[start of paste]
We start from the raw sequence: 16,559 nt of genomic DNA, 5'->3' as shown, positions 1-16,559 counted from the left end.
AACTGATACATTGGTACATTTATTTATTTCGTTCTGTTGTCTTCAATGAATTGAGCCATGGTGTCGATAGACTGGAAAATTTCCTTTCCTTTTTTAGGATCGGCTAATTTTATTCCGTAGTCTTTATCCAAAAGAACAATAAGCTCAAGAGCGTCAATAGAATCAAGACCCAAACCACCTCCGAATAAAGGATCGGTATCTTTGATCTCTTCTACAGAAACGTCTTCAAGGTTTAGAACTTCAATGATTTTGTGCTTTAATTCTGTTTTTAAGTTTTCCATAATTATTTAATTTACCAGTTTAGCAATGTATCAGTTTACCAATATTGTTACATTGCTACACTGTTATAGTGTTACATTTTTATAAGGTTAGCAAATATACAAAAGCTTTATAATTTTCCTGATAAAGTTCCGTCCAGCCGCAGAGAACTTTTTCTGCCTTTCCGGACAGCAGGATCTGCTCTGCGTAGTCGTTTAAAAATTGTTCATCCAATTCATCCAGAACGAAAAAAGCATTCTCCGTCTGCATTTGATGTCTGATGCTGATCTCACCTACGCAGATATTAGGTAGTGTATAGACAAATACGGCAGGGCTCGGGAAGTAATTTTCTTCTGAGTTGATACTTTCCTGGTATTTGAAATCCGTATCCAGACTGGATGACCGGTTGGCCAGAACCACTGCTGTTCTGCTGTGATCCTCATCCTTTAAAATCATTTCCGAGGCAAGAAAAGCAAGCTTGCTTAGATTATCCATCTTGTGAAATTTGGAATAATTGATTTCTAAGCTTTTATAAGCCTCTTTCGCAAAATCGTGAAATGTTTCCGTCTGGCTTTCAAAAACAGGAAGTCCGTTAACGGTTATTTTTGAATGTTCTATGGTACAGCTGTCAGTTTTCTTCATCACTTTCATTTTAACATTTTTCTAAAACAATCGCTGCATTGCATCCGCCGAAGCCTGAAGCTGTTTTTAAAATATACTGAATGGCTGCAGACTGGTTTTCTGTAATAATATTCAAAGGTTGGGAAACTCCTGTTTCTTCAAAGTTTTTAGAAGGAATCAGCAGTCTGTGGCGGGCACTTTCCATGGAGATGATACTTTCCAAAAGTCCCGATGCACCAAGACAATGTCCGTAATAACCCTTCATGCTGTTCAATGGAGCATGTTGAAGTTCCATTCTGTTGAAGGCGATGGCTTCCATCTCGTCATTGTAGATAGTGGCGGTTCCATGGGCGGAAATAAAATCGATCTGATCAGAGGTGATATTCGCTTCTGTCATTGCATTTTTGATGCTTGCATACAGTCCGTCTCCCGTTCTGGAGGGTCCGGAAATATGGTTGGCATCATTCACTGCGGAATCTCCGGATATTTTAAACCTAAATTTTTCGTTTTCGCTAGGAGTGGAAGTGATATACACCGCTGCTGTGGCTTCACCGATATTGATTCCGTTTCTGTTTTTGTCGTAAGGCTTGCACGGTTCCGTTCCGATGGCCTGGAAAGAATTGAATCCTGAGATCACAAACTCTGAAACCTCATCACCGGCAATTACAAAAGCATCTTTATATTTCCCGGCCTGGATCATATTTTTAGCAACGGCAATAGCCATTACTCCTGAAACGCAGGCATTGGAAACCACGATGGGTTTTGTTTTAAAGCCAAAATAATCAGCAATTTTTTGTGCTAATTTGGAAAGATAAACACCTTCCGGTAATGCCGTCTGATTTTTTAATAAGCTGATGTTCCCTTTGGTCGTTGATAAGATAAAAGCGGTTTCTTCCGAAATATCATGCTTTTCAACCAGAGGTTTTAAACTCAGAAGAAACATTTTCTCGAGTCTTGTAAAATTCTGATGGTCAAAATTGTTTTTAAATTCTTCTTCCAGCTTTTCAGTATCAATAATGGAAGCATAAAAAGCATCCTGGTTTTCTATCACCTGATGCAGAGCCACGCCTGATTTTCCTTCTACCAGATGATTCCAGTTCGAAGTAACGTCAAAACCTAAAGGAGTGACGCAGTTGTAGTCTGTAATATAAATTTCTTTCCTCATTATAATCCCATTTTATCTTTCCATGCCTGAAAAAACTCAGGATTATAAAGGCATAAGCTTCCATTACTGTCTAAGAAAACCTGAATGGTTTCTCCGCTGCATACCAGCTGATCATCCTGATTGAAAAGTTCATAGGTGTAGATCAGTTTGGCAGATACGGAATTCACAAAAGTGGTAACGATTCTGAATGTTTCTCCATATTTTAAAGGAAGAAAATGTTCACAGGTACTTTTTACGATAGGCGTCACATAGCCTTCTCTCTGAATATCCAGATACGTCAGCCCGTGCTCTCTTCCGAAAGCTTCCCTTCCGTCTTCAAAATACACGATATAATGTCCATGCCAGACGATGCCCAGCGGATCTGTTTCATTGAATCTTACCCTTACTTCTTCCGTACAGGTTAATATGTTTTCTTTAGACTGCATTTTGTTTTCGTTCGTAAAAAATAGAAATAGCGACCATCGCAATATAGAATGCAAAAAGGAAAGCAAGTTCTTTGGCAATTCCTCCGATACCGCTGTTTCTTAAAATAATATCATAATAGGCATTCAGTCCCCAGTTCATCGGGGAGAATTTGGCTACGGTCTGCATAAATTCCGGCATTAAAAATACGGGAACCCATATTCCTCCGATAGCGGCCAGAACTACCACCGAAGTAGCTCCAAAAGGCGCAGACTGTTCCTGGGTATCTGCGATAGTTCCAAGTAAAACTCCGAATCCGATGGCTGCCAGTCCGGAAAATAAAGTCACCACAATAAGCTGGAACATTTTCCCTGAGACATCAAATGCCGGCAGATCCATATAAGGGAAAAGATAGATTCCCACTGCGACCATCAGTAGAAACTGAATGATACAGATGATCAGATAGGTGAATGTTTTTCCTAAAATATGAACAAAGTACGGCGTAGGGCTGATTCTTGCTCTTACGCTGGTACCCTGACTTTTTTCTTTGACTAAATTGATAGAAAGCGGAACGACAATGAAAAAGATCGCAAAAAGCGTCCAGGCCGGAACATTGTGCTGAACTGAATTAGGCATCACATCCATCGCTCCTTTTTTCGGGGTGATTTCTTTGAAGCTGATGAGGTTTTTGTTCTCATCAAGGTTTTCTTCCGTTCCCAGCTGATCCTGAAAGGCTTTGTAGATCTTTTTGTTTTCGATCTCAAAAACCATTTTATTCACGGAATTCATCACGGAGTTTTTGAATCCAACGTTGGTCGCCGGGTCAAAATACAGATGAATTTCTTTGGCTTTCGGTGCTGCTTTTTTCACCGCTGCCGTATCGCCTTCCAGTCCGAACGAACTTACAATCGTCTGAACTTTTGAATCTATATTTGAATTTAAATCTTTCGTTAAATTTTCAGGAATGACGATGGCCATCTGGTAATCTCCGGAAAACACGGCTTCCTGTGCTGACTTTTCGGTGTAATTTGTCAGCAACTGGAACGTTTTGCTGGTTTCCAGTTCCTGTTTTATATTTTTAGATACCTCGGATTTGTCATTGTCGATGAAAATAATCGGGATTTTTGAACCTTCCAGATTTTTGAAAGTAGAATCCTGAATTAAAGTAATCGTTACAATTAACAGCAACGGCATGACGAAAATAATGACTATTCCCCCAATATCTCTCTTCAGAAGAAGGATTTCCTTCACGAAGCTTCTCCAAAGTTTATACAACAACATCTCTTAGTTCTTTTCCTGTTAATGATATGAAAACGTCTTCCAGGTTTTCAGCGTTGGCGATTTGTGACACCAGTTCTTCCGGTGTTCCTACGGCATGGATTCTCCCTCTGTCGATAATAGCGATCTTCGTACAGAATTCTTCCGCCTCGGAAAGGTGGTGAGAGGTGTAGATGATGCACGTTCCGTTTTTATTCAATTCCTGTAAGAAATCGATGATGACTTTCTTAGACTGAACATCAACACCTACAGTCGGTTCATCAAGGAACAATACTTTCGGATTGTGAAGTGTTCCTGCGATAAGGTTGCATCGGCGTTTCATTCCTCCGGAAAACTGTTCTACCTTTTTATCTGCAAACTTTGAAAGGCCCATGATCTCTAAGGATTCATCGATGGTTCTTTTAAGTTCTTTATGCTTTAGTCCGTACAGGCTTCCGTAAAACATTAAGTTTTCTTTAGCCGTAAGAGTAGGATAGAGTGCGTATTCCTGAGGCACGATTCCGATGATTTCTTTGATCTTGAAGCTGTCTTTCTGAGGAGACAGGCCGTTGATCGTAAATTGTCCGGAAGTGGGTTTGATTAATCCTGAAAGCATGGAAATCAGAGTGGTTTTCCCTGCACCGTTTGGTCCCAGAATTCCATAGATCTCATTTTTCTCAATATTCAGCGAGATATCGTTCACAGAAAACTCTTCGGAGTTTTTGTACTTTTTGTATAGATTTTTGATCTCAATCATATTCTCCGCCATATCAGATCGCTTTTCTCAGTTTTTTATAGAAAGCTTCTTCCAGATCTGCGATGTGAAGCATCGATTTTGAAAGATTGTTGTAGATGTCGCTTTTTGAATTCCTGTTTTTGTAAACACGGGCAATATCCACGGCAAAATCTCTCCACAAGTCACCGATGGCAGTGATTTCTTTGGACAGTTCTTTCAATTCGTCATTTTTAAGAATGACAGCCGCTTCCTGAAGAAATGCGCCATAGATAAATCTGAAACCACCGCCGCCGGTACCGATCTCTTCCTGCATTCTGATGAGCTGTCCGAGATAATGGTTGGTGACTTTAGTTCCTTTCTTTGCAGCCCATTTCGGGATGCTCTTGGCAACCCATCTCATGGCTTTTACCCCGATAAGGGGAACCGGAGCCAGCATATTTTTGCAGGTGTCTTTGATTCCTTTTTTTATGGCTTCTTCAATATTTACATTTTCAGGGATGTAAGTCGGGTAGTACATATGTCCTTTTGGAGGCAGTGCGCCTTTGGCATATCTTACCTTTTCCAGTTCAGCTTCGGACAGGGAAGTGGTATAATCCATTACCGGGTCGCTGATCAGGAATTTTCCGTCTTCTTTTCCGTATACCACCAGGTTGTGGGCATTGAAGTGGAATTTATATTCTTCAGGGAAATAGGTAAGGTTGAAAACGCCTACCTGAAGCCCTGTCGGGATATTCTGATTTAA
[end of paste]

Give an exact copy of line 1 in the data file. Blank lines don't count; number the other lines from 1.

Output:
We start from the raw sequence: 16,559 nt of genomic DNA, 5'->3' as shown, positions 1-16,559 counted from the left end.